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Tax Reform & McDonald’s Franchisees: The Benefits

Posted by Tony Bragano on Thu, Apr 12, 2018

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mcd tax reformThe Tax Cuts and Jobs Act is massive, but here are a few changes that may benefit McDonald’s franchisees.

Qualified Business Income Deduction

The new 20% Qualified Business Income Deduction (QBI) is one of the biggest tax benefits for small business owners including McDonald’s franchisees in more than 60 years.

Here are the basics:

  • It’s available to owners of pass-through entities, which is a common businesses structure.
  • For tax years 2018 through 2025, QBI Deduction shelters 20% of their business income from income tax, which is usually taxed at higher ordinary rates.
  • No limit exists to this deduction, but restrictions and certain requirements kick in when a taxpayer’s income rises.


The calculation is complicated but worth undertaking to obtain the maximum benefit. Your CPA can determine how much you would qualify for and make suggestions on steps to take to increase your benefit. You can learn more about the new QBI deduction here.

READ MORE: New Tax Law Offers Favorable Tax Breaks to Businesses, Business Owners

New call-to-actionIncreased Asset Depreciation

Both Bonus depreciation and Section 179 expensing election increased in the act. Both methods accelerate write-offs of business asset purchases including:

  • Qualified building improvements
  • Computer systems
  • Vehicles
  • Machinery
  • Equipment
  • Office furniture

Bonus Depreciation: Increased from 50% to 100% and can now be taken for both new and used qualifying property through 2022. The ability to accelerate depreciation on property is especially beneficial for restaurant acquisitions.

Section 179 Depreciation: The maximum deduction was increased from $510,000 to $1 million with the phase-out threshold increased from $2.03 million to $2.5 million.

Qualified Improvement Property: Is also now eligible for Section 179 expensing. This includes work on roofs, HVAC units, fire protection and security systems, restrooms, tile and lobby work. Read more about equipment depreciation changes here.

READ MORE: Business Equipment Tax Breaks Enhance for McDonald’s Franchisees

Increased Individual Tax Benefits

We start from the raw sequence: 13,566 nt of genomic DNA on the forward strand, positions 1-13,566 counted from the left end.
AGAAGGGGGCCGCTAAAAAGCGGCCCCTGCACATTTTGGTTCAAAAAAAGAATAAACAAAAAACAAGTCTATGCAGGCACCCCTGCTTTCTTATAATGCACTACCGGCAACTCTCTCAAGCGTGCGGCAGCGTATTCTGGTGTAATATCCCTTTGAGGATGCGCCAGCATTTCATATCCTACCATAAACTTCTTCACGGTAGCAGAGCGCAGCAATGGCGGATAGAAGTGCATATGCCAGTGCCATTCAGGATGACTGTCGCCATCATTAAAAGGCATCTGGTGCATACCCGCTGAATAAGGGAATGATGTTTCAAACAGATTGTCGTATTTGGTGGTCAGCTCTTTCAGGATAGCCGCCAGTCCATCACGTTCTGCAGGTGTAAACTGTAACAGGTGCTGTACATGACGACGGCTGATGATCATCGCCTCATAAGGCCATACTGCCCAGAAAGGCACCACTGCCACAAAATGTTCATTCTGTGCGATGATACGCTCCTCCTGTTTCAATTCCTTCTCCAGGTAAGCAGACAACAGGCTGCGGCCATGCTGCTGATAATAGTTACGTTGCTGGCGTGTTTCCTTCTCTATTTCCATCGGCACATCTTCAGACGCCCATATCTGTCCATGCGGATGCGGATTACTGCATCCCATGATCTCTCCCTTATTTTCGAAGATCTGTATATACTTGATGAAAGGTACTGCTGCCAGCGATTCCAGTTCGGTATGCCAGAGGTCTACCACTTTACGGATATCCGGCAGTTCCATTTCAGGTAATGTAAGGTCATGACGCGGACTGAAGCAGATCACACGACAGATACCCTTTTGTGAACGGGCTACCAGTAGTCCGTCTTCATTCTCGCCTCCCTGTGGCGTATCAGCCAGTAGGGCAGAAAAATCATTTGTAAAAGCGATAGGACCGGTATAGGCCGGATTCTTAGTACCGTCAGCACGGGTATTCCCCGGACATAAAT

Tax Reform also increased many individual tax benefits, as well.

Individual Rates:

  • The maximum tax rate has dropped from 39.6% in 2017 down to 37% in 2018. In addition, most of the tax rates have declined by an average of 2%.
  • In addition to the decline in tax rates under the new law, a married filing jointly couple will not reach the highest tax bracket of 37% until their taxable income exceeds $600,000. This is up $120,000 over the 2017 threshold amounts. Thus, more of your income will be taxed at lower rates.


Estate and Gift Taxes:

  • The new law doubles the lifetime estate and gift tax exclusion. It increases the exclusion to $11 million per individual or $22 million per married couple. At $22 million per married couple, this could provide significant benefits.
  • The annual gift tax exclusion increased from $14,000 to $15,000 annually starting in 2018.


Read more on the individual changes here and the estate changes here.

You can learn more about the changes will affect McDonald’s Owner/Operators in our webinar “Tax Reform & McDonald’s Franchisees.” Email us at info@concannonmiller.com for a copy.

There are a lot of new benefits McDonald’s franchisees can take advantage of in the Tax Cuts and Jobs Act, but there’s also a lot to analyze, especially with the QBI deduction and increased depreciation options.

Concannon Miller runs multiple planning scenarios to help McDonald’s Owner/Operators navigate the new tax law. Please contact us at info@concannonmiller.com to get a complimentary assessment for your business.

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Topics: McDonald's management, 2018 Federal Tax Reform

Concannon Miller’s unique, holistic and intimate approach to financial health sets us apart from smaller CPA firms with more limited resources as well as mega firms where mid-sized clients struggle for attention. Contact us here to talk about improving your business.

This communication is designed to provide accurate and authoritative information in regard to the subject matter covered at the time it was published. However, the general information herein is not intended to be nor should it be treated as tax, legal, or accounting advice. Additional issues could exist that would affect the tax treatment of a specific transaction and, therefore, taxpayers should seek advice from an independent tax advisor based on their particular circumstances before acting on any information presented. This information is not intended to be nor can it be used by any taxpayer for the purposes of avoiding tax penalties.

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